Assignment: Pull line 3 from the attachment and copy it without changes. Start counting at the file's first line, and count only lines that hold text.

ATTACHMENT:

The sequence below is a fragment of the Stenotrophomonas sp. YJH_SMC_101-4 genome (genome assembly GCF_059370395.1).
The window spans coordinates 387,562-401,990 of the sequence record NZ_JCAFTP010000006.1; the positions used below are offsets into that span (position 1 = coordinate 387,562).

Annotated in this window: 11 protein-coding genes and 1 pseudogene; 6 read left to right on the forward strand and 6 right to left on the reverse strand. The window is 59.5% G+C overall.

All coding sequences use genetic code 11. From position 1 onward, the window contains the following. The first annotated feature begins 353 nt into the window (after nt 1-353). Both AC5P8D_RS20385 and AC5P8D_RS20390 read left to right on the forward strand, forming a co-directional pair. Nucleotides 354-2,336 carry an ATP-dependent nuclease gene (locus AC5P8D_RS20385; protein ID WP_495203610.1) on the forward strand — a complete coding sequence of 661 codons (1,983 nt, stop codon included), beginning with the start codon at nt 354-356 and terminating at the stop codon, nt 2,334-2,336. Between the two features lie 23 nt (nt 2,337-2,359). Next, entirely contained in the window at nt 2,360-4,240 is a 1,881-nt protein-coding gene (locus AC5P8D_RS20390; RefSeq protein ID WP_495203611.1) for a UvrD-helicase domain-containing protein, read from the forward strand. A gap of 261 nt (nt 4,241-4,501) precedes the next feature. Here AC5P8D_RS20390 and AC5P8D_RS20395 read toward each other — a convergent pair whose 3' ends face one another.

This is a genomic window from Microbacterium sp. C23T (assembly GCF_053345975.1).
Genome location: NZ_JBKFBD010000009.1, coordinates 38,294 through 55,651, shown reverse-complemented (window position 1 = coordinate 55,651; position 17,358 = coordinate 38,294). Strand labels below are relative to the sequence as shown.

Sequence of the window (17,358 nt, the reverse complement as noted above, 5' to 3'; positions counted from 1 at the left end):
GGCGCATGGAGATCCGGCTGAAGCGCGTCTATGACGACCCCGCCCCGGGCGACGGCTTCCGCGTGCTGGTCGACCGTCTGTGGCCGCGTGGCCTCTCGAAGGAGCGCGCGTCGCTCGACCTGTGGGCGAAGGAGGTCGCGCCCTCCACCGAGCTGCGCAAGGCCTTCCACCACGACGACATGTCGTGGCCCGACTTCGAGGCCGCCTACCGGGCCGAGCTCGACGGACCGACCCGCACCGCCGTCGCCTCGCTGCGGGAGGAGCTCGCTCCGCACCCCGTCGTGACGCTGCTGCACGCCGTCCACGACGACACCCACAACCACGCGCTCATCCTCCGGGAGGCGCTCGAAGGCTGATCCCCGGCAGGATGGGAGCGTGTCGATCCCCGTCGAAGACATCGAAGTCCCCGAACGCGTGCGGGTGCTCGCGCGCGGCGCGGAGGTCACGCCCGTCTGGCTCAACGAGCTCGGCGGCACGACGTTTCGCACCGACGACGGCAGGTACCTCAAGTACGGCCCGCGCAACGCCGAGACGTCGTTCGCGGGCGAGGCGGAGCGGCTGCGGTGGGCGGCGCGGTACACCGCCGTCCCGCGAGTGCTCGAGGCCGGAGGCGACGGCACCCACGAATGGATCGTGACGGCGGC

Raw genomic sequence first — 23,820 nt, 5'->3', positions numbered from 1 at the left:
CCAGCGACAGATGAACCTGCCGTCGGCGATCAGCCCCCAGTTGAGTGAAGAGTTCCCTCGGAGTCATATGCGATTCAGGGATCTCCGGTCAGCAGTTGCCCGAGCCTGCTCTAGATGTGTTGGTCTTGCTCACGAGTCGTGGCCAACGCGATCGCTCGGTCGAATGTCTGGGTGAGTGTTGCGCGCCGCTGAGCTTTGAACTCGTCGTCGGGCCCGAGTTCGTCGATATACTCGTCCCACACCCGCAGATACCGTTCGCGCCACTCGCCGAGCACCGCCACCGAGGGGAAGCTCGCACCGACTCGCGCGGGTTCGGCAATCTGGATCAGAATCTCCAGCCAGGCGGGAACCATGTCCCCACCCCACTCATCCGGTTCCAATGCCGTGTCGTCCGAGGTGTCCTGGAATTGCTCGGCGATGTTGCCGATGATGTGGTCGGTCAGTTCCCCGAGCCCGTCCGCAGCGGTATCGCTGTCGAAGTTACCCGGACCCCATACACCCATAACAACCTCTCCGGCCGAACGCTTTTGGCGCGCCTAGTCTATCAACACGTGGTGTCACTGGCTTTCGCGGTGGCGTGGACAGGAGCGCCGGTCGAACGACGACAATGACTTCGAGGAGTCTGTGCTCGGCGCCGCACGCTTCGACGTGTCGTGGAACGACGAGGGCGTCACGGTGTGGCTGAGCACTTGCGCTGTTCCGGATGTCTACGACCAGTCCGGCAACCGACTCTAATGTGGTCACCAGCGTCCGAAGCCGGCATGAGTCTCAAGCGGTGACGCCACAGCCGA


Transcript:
Annotated in this window: 11 protein-coding genes and 1 pseudogene; 6 read left to right on the forward strand and 6 right to left on the reverse strand. The window is 59.5% G+C overall.